The French may be banning the veil—but as Brits, we should go one better and insist on it. And hats for men too, while we’re at itby James Hawes / August 25, 2010 / Leave a comment
President Nicolas Sarkozy recently urged French Muslims not to feel “hurt or stigmatised” by the planned ban on burqas. Sarkozy’s argument is watertight: to make sure it gets every sou of what is Caesar’s, the French state has for generations fought off cardinals. So why should it not also defy imams? We mere fudging Brits can only stand helpless before the shining logic of Gallic etatism.
But I propose a more cunning solution to incorporate fully “an immense body of persons who, however patriotic, able and industrious… still, by their own action, remain a people apart” (that was Arthur Balfour in 1906 on Jewish immigration, by the way). Rather than playing into the hands of Islamists, we should call their bluff. Let us not ban the veil—but insist upon it.
And hats for men, while we’re at it. It is high time for a British sumptuary law. Who better to enact it than the coalition of Eton and Westminster, those institutions so notoriously fixated on garderobial niceties? Let it henceforth be an offence for any man to appear in public with his head or torso uncovered, and for any woman to show her hair, face, or flesh above the wrist or ankle.
Like every good revolution, ours will look back—and not very far back at that. The artists of the Eagle comic in the early 1960s could easily imagine a world with an interstellar Fighter Command run by the UN—but not one without a trilby for Colonel Dan Dare when he sallied forth in mufti. No, we need only turn the clock back a single generation to find a Britain where hats were not just for Hasids. And what a world of gentle social literacy we lost when we chucked our titfers. My partner gave me one of those indestructible Indiana Jones-style felt Stetsons last Christmas and, after a brief period of self-consciousness, I was soon raising a forefinger to it, tipping it slightly, lifting it minimally, brandishing it ironically or doffing it with respect, as fluently as any Japanese salaryman with his neatly-graded bows.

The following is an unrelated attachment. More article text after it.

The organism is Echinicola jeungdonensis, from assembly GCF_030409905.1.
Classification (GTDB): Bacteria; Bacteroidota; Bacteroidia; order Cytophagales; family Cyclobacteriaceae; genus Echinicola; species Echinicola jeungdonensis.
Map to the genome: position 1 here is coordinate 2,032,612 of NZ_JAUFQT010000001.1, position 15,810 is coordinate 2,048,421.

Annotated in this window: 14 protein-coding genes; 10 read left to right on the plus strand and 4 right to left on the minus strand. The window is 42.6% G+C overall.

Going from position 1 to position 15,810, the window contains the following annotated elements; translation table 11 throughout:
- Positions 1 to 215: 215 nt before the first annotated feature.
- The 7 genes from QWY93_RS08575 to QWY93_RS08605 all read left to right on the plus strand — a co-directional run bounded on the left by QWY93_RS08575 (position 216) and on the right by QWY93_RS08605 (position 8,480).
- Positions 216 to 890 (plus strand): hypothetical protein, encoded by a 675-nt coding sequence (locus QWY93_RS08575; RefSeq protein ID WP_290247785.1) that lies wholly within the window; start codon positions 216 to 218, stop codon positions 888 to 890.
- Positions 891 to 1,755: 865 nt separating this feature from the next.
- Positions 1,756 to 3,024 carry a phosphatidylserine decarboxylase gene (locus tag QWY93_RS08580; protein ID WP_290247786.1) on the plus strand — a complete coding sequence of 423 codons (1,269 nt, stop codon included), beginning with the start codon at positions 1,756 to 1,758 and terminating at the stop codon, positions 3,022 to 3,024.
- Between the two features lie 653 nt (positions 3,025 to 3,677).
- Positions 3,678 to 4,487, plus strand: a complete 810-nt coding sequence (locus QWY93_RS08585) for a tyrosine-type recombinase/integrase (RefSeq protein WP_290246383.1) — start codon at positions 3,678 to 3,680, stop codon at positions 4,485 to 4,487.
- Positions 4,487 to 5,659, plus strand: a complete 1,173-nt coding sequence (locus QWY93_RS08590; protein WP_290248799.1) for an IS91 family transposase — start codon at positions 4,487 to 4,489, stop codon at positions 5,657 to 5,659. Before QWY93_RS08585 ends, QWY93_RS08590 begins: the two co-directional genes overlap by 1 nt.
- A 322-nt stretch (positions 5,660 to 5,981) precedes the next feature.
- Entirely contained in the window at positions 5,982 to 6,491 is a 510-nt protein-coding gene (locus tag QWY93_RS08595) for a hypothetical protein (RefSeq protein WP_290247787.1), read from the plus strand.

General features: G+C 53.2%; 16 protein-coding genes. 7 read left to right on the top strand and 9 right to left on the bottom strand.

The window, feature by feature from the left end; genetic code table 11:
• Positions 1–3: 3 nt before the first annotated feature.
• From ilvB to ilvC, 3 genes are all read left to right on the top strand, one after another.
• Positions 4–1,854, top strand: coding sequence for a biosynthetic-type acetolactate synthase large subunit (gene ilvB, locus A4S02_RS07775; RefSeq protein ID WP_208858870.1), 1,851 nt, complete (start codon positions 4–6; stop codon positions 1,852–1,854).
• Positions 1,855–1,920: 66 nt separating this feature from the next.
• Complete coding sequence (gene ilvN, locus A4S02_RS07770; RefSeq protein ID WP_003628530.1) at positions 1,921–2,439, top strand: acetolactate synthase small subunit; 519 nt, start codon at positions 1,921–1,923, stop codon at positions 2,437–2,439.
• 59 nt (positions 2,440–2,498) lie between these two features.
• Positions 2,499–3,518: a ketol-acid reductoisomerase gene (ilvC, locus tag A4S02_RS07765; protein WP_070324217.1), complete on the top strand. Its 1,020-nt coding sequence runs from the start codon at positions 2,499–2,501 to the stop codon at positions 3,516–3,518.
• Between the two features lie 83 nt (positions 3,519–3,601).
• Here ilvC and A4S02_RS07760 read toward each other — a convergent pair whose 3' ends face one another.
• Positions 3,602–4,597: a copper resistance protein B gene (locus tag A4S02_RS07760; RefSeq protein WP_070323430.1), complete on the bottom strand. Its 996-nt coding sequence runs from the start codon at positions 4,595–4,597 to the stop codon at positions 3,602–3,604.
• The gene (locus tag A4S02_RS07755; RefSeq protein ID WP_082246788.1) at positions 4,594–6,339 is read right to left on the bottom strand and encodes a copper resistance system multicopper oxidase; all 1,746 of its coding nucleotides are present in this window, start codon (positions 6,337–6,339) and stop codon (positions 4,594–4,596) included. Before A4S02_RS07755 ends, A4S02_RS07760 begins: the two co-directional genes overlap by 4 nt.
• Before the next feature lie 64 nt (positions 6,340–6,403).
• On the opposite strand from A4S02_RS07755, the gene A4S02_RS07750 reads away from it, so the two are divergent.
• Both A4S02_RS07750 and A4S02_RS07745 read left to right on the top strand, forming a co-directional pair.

As for female coverings, well, the burqa is often denounced as “medieval,” but my own Granny Fry, though resolutely irreligious, would no more have stepped out into the streets of Cricklewood without a hat or scarf on her head than she would have done with a cigarette in her hand. Many a living circuit judge has espoused positively Talibanic notions of what constitutes Dressing for Public Whoredom in the mind of a reasonable, if intoxicated, male brain. As recently as the 1980s there was a sign at the entrance to Padua Cathedral, warning that “women in low, short or immodest dresses and members of either sex in Bermuda shorts may not enter the house of God.”
Only just beyond living memory (say, in the works of Henry James), a posh lass who raises her veil within cigar-smoke range of a man is clearly hinting that she is absolutely bally gagging to slip away and get rural. Arthur Schnitzler, the Viennese playwright of the fin-de-siecle, was aiming for belly-laughs when, in La Ronde, he had a married woman enter her lover’s flat and declare passionately “I cannot stay”—while removing her veil. That comic moment from 1900 would play perfectly in Tehran today, though the work itself would be banned, as it was in Germany until 1920. And it was only performed uncut in Britain in 1981. You see, with just a gentle nudge of the timeline, our allegedly profound cultural differences are revealed simply as the disjuncture of a few piffling decades of social change.
Radical Islamists, faced by a host country modestly clad cap-a-pied in lace, cambric and tweed, will be utterly discomfited. They (and their idiot allies on the post-left) will have to stop claiming that they are a gratuitously oppressed cultural “other.” When we are all dressed so very Britishly, yet in fulfilment of “Islamic” demands, it will be as clear as day that these codes are mere tribal habits from the most ghastly and illiterate parts of the Caliphate, and no more to do with the Koran than dressing up as an 18th-century Ukrainian is to do with the Torah. Many moderate Muslims who have far more reason than we to dread radical imams will thank us for making this little point.
It will be fun to dress each day as if for a posh wedding, of course—but it will also profoundly change everything. With our bodies covered once again as in our grandparents’ day, the art of courtship will no longer be governed by the display, or the blatant suggestion, of flesh and sinew. Since we will only be revealed as buff or not when it is too late, armies of personal trainers shall wither away, to be replaced by tailors, voice-coaches and evening-classes chez Alain de Botton. For what matters in this new age will be the cut of our clothes, of our conversation, of our jib—these alone will win the breathless tryst at which the gloves come off, the hat is spun rakishly away and the veil (ah, ecstasy!) is raised at last.